One of the findings corroborated by behavioral scientists (one which sociologists are reluctant to acknowledge) is that the demise of the traditional family environment acts as a catalyst for juvenile delinquency. As David Lykken, a professor of psychology at the University of Minnesota, points out in his recent study of antisocial personalities, dysfunctional parenting plays a major role in violent crime. The lack of moral guidance, when combined with individual differences in personality and temperament, explains delinquent behavior better than economic status alone.

Although a disproportionate number of violent offenders are disadvantaged, not all disadvantaged people are criminals. What Columbia University psychiatrist David Abrahamsen noted 50 years ago remains valid today, that “so-called ‘poor-environment’ cannot be considered a sufficient explanation for criminal behavior, because a number of law-abiding citizens have lived and grown up under unfavorable conditions. A poor environment can only be regarded as causative insofar as it is combined with a certain disposition in the individual making latent criminal tendencies manifest.” By the same token, a similar set of circumstances may not always yield identical results. Anyone who unknowingly touches a hot stove will flinch in pain, but the difference between someone who immediately treats a blistered hand or someone who violently strikes a spouse for leaving the stove on may have as much to do with one’s predisposition as with sheer circumstance.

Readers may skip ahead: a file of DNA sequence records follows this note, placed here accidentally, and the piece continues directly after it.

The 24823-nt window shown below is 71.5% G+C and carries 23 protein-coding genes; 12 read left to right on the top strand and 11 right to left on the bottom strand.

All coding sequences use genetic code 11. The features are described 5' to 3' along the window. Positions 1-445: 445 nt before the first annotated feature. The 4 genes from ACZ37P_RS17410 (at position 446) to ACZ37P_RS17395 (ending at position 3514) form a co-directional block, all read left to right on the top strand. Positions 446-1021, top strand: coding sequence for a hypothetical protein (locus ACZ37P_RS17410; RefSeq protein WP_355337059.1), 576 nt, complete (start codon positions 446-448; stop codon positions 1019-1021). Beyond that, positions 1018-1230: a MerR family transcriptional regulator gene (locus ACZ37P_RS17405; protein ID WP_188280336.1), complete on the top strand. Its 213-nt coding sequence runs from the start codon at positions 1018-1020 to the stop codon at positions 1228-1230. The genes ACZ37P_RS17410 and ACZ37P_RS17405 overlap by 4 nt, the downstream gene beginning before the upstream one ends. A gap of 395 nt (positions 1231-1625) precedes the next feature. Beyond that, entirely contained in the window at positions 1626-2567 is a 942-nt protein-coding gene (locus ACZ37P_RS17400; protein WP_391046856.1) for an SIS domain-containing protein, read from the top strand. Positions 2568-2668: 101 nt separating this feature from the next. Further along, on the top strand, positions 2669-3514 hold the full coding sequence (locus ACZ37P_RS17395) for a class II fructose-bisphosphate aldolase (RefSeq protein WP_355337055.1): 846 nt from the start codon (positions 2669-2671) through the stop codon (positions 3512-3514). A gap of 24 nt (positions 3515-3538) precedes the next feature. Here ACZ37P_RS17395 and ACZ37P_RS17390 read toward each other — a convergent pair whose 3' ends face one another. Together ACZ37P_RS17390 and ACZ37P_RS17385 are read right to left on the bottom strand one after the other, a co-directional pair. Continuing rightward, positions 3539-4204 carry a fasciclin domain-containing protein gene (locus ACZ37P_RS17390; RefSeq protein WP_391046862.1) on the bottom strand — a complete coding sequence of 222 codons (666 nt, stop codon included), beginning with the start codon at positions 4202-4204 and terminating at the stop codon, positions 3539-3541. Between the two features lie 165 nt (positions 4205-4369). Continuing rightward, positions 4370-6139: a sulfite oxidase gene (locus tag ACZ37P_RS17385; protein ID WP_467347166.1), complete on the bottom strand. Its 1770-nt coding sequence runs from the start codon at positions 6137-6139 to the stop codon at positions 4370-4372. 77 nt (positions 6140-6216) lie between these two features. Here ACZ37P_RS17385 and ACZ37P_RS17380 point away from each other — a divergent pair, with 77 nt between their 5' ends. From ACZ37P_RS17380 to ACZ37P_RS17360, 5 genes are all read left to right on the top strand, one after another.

The same holds true for understanding the “root causes” of crime. Often, these so-called “root causes” reflect inaccurate assumptions about violent crime, such as that “society” is somehow responsible for crime because of failed social welfare policies. As Dwight Ingle once put it, lack of water is not the cause of fire. Individual differences in personality, intelligence, and temperament explain violent behavior more comprehensively than inadequate sociological theories.

Moreover, survey data presented by Lee Ellis, a professor of sociology at Minot State University, reveal that sociologists often view social problems through an ideological prism. Rutgers University sociologist Irving Louis Horowitz argues that sociologists promote outdated and questionable theories of crime. A once promising academic discipline, the demise of sociology exemplifies the toll of political correctness. Most social critics will never recognize the value of behavior genetic research for the simple reason that it challenges the deeply held egalitarian beliefs of social scientists. When scholars begin to claim that too much is made over the “validity of research data” rather than “real issues,” scientific research becomes hostage to the political agendas of social activists. By opposing a legitimate field of scientific study, ideologically driven scholars undermine not only their own work but the credibility of the behavioral sciences as well.

The message this sends is that, when it comes to examining socially sensitive issues, ignorance is better than knowledge. Such a narrow-minded view should concern anyone who values accuracy and academic integrity in the pursuit of scientific research.